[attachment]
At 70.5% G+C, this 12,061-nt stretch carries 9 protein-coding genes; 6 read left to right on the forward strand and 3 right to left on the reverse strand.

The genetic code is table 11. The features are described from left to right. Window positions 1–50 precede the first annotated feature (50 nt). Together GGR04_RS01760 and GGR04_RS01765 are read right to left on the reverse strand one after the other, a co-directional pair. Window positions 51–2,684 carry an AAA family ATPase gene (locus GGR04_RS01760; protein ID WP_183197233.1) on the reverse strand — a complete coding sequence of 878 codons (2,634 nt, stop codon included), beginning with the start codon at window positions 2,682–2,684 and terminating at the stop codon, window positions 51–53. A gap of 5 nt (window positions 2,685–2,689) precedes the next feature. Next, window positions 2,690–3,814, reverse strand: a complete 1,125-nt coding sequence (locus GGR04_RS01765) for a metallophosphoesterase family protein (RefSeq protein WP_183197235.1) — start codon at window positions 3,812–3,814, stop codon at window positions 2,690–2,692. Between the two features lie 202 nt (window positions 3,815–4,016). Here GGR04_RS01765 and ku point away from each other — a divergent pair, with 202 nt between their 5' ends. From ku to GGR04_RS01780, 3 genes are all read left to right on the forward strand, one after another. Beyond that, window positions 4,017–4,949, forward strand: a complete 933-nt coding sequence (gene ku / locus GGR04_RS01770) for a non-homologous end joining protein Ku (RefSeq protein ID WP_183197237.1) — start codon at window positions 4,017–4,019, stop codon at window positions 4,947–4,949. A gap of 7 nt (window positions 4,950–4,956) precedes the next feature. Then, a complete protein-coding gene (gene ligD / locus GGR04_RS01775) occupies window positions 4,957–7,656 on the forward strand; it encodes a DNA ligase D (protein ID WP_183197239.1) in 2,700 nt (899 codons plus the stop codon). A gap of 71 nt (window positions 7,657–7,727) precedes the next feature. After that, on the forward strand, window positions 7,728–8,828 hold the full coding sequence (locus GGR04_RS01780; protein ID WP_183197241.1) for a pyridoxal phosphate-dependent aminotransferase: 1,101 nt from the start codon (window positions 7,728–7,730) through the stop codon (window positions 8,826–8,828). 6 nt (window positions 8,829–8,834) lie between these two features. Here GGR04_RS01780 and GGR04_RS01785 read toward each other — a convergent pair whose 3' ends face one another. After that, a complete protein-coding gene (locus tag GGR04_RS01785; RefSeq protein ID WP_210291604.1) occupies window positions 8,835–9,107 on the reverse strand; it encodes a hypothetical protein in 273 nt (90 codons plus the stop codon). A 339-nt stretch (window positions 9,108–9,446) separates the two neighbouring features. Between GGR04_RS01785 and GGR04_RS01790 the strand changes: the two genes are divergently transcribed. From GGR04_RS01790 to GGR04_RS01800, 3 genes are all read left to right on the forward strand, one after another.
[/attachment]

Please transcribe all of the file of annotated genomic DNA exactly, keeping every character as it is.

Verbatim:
At 70.5% G+C, this 12,061-nt stretch carries 9 protein-coding genes; 6 read left to right on the forward strand and 3 right to left on the reverse strand.

The genetic code is table 11. The features are described from left to right. Window positions 1–50 precede the first annotated feature (50 nt). Together GGR04_RS01760 and GGR04_RS01765 are read right to left on the reverse strand one after the other, a co-directional pair. Window positions 51–2,684 carry an AAA family ATPase gene (locus GGR04_RS01760; protein ID WP_183197233.1) on the reverse strand — a complete coding sequence of 878 codons (2,634 nt, stop codon included), beginning with the start codon at window positions 2,682–2,684 and terminating at the stop codon, window positions 51–53. A gap of 5 nt (window positions 2,685–2,689) precedes the next feature. Next, window positions 2,690–3,814, reverse strand: a complete 1,125-nt coding sequence (locus GGR04_RS01765) for a metallophosphoesterase family protein (RefSeq protein WP_183197235.1) — start codon at window positions 3,812–3,814, stop codon at window positions 2,690–2,692. Between the two features lie 202 nt (window positions 3,815–4,016). Here GGR04_RS01765 and ku point away from each other — a divergent pair, with 202 nt between their 5' ends. From ku to GGR04_RS01780, 3 genes are all read left to right on the forward strand, one after another. Beyond that, window positions 4,017–4,949, forward strand: a complete 933-nt coding sequence (gene ku / locus GGR04_RS01770) for a non-homologous end joining protein Ku (RefSeq protein ID WP_183197237.1) — start codon at window positions 4,017–4,019, stop codon at window positions 4,947–4,949. A gap of 7 nt (window positions 4,950–4,956) precedes the next feature. Then, a complete protein-coding gene (gene ligD / locus GGR04_RS01775) occupies window positions 4,957–7,656 on the forward strand; it encodes a DNA ligase D (protein ID WP_183197239.1) in 2,700 nt (899 codons plus the stop codon). A gap of 71 nt (window positions 7,657–7,727) precedes the next feature. After that, on the forward strand, window positions 7,728–8,828 hold the full coding sequence (locus GGR04_RS01780; protein ID WP_183197241.1) for a pyridoxal phosphate-dependent aminotransferase: 1,101 nt from the start codon (window positions 7,728–7,730) through the stop codon (window positions 8,826–8,828). 6 nt (window positions 8,829–8,834) lie between these two features. Here GGR04_RS01780 and GGR04_RS01785 read toward each other — a convergent pair whose 3' ends face one another. After that, a complete protein-coding gene (locus tag GGR04_RS01785; RefSeq protein ID WP_210291604.1) occupies window positions 8,835–9,107 on the reverse strand; it encodes a hypothetical protein in 273 nt (90 codons plus the stop codon). A 339-nt stretch (window positions 9,108–9,446) separates the two neighbouring features. Between GGR04_RS01785 and GGR04_RS01790 the strand changes: the two genes are divergently transcribed. From GGR04_RS01790 to GGR04_RS01800, 3 genes are all read left to right on the forward strand, one after another.